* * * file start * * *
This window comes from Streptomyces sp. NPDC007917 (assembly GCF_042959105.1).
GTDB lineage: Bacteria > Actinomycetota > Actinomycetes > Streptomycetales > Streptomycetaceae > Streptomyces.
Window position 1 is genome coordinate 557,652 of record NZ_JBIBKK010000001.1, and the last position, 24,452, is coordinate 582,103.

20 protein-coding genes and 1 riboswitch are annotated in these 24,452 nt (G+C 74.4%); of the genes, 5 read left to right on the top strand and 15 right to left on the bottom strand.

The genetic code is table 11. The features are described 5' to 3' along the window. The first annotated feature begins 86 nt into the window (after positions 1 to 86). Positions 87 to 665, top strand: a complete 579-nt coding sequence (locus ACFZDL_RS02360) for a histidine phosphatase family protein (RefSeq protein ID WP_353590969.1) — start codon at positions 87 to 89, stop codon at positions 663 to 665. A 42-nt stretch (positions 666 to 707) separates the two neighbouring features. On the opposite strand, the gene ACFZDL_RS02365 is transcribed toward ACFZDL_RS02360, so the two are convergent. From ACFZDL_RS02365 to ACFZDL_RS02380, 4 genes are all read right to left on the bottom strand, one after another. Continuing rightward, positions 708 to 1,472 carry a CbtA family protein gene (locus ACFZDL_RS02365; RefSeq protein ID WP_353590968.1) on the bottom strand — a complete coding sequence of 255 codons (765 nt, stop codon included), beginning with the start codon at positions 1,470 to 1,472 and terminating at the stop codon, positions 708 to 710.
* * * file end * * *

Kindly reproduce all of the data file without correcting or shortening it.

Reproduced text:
This window comes from Streptomyces sp. NPDC007917 (assembly GCF_042959105.1).
GTDB lineage: Bacteria > Actinomycetota > Actinomycetes > Streptomycetales > Streptomycetaceae > Streptomyces.
Window position 1 is genome coordinate 557,652 of record NZ_JBIBKK010000001.1, and the last position, 24,452, is coordinate 582,103.

20 protein-coding genes and 1 riboswitch are annotated in these 24,452 nt (G+C 74.4%); of the genes, 5 read left to right on the top strand and 15 right to left on the bottom strand.

The genetic code is table 11. The features are described 5' to 3' along the window. The first annotated feature begins 86 nt into the window (after positions 1 to 86). Positions 87 to 665, top strand: a complete 579-nt coding sequence (locus ACFZDL_RS02360) for a histidine phosphatase family protein (RefSeq protein ID WP_353590969.1) — start codon at positions 87 to 89, stop codon at positions 663 to 665. A 42-nt stretch (positions 666 to 707) separates the two neighbouring features. On the opposite strand, the gene ACFZDL_RS02365 is transcribed toward ACFZDL_RS02360, so the two are convergent. From ACFZDL_RS02365 to ACFZDL_RS02380, 4 genes are all read right to left on the bottom strand, one after another. Continuing rightward, positions 708 to 1,472 carry a CbtA family protein gene (locus ACFZDL_RS02365; RefSeq protein ID WP_353590968.1) on the bottom strand — a complete coding sequence of 255 codons (765 nt, stop codon included), beginning with the start codon at positions 1,470 to 1,472 and terminating at the stop codon, positions 708 to 710.